Honesty is the best policy for Lealaiauloto
"No matter what kind of job you have, do it with an honest heart."
The phrase may sound simple to many, but it has guided Lealaiauloto Aitauia Asoiva throughout the two decades of his service within the Ministry of Health.
Last week, he was acknowledged for his service in public health especially, in spearheading a lot of health programmes on the big island of Savai'i.
The 46-year-old is a true believer that being honest in all that you do and making good use of every opportunity you get will pay off in the long run.
Lealaiauloto was among those who were recognised for working in the ministry for 20 years and more at the conclusion of the National Health Week and Annual Health Forum last week.
Humbled by the recognition of his service and dedication he immediately credited the milestone and his journey to God.
"I would not have made it this far if it weren't for God," Lealaiauloto said.
"Nothing in life comes easily; but if you trust in God and put your faith in him, he will carry you through anything and everything. I owe this accomplishment to him."
He then took a trip down memory lane, reflecting on his younger years as a newbie in the ministry.
"Like anybody else, you don't automatically get to the top when you start off," Lealaiauloto said.
"I was an office boy and I remember being so keen to run errands and it was very satisfying for me to know that I was of good use and that my service made an impact in Samoa.
"I remember when I was placed in the administration division where I worked in the unit that handled all the requests and paperwork for patients that needed urgent medical treatment overseas.
"I loved running around sorting the paperwork, from getting the approval from Cabinet to rushing off to the airline to get tickets and bookings done, right up until we see the patients and their families off at the airport."
Lealaiauloto said he did not start off on a high salary either.
"But back in the days, earning $200 to $300 fortnightly was a lot of money because things were a lot cheaper back then and we appreciated whatever money we had back then.
"For me, I look back now and think that a lot of newbies nowadays are lucky that they start off with over $20,000 per annum, but I'm still grateful for the journey and how far I've come along."
He became well-known when he was placed in the public health division and was part of the community outreach team to raise awareness on how to live a healthy life.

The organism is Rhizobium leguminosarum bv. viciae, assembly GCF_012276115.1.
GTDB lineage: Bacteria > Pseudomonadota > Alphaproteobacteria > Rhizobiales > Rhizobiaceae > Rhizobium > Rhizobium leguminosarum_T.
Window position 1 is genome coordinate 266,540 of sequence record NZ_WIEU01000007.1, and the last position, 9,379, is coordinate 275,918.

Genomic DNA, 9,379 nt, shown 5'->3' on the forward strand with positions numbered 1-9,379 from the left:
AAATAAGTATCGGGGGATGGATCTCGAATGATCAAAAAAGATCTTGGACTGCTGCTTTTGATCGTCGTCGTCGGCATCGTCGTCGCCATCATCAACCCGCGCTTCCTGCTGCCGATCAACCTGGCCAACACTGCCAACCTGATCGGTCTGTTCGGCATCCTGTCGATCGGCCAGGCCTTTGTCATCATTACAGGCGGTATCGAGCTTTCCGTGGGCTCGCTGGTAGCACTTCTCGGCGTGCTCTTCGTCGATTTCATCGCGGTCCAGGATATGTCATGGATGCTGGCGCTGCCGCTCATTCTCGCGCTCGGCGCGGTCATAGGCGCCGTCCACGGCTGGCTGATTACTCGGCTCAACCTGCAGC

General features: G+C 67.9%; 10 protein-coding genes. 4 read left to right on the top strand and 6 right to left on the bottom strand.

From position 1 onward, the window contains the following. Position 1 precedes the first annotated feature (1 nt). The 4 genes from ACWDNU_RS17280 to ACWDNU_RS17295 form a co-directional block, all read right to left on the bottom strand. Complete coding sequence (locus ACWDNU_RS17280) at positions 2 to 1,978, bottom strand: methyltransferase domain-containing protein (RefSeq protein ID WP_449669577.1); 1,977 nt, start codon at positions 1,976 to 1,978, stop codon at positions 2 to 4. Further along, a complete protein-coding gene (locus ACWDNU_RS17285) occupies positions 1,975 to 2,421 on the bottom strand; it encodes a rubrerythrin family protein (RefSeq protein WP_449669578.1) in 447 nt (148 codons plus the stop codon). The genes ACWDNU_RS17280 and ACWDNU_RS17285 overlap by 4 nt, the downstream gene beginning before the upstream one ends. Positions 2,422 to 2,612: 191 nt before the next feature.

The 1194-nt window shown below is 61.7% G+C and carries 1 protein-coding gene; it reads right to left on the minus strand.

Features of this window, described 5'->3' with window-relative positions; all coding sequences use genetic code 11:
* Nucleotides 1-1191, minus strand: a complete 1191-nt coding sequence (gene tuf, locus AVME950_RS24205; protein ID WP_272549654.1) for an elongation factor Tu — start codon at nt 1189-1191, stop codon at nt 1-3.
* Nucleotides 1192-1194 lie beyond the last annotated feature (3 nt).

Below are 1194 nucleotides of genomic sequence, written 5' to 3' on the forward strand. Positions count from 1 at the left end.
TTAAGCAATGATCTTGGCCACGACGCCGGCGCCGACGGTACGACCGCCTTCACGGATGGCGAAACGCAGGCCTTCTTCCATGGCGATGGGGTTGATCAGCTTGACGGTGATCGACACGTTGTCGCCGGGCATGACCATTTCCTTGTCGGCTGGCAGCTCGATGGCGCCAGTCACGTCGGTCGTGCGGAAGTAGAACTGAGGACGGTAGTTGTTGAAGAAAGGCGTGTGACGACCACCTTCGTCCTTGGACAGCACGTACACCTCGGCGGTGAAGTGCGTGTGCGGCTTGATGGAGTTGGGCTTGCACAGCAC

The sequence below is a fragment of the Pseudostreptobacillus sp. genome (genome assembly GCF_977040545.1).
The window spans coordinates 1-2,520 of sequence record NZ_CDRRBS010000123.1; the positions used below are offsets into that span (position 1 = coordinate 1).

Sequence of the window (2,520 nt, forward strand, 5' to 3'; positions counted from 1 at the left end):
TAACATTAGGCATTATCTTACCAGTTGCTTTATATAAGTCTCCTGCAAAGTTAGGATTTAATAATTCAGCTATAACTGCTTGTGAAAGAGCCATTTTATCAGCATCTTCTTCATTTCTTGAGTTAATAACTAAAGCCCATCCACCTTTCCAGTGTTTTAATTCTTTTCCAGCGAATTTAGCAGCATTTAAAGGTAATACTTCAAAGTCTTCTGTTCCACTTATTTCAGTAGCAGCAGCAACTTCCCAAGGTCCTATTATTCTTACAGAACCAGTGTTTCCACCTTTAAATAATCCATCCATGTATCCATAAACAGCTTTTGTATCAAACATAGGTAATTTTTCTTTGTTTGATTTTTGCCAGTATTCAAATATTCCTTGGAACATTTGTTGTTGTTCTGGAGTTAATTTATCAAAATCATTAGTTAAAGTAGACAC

"I think a lot of people remember me from the exercising daily programmes we ran back in the days. Then we took it out to the community and advertised it on television to encourage people to be active and exercise daily.
"It was tough at first when we introduced the initiative because of our culture and way of life. I remember when we first had our awareness programmes and introduced our exercise routines, women turned up wearing puletasi and long dresses.
"I mean we understood it was frowned upon for them to wear tights and pants when exercising out in public places. So we had a lot of work to do so we can eliminate such mentality."
For Lealaiauloto, he knew he had to come up with a strong approach to push through the message and to convince people to normalise exercising in groups and in public places.
"We now see a lot of Zumba sessions around the country and also on national television, which is a great thing, but when we first started, it was difficult.
"So we had to bring in our sense of humour and I guess for me, our Samoan oratory really helped us in getting the message across to our people.
"I became famous because of those awareness and the language I used to push through our messages not only in Apia but also in the big island.
"For me, I am always passionate about development of health in Savai'i. So, at a time where I was still new, I tried my best to be of help even if it was just delivering mails, resources, payslips and documents to our healthworkers in Savai'i.
"Back in the days when I first started, technology was not that advanced and I always offered to deliver whatever was needed to be taken to Savai'i then make the trip back to Upolu the following week."
Lealaiauloto said he reflects on these memories with a grateful heart and commended the dedication of everyone working in the health system.
"It's not an easy profession," he added.
"But nothing in this life comes easily. You have to work hard and dedicate your best to serve your people in any capacity. We need to make good use of whatever opportunities we get in life and stay true to our calling.
"It does not matter if you are just an office boy, or someone who works in the management of an organisation.
"Whatever your calling is, being honest and staying true to your values and virtues will lead you to great things ahead. Be patient and do everything with a grateful heart and with a smile."
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